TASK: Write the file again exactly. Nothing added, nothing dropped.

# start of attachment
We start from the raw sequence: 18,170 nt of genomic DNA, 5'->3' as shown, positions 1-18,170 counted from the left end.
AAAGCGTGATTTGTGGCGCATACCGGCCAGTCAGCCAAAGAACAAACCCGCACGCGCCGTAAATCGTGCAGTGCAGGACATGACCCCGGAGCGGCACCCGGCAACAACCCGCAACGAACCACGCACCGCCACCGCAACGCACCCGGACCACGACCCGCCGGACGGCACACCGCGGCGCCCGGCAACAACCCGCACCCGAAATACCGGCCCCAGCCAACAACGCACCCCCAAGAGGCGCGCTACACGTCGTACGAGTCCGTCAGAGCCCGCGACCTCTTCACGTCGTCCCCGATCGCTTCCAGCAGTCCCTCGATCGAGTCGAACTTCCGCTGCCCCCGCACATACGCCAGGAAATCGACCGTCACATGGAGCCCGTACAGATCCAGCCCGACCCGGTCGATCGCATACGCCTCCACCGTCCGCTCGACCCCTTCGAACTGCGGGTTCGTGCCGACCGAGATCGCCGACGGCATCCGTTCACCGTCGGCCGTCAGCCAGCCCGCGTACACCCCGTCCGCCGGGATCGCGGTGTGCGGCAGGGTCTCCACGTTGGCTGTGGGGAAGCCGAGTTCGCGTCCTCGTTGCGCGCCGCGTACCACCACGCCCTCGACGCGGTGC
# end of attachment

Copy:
We start from the raw sequence: 18,170 nt of genomic DNA, 5'->3' as shown, positions 1-18,170 counted from the left end.
AAAGCGTGATTTGTGGCGCATACCGGCCAGTCAGCCAAAGAACAAACCCGCACGCGCCGTAAATCGTGCAGTGCAGGACATGACCCCGGAGCGGCACCCGGCAACAACCCGCAACGAACCACGCACCGCCACCGCAACGCACCCGGACCACGACCCGCCGGACGGCACACCGCGGCGCCCGGCAACAACCCGCACCCGAAATACCGGCCCCAGCCAACAACGCACCCCCAAGAGGCGCGCTACACGTCGTACGAGTCCGTCAGAGCCCGCGACCTCTTCACGTCGTCCCCGATCGCTTCCAGCAGTCCCTCGATCGAGTCGAACTTCCGCTGCCCCCGCACATACGCCAGGAAATCGACCGTCACATGGAGCCCGTACAGATCCAGCCCGACCCGGTCGATCGCATACGCCTCCACCGTCCGCTCGACCCCTTCGAACTGCGGGTTCGTGCCGACCGAGATCGCCGACGGCATCCGTTCACCGTCGGCCGTCAGCCAGCCCGCGTACACCCCGTCCGCCGGGATCGCGGTGTGCGGCAGGGTCTCCACGTTGGCTGTGGGGAAGCCGAGTTCGCGTCCTCGTTGCGCGCCGCGTACCACCACGCCCTCGACGCGGTGC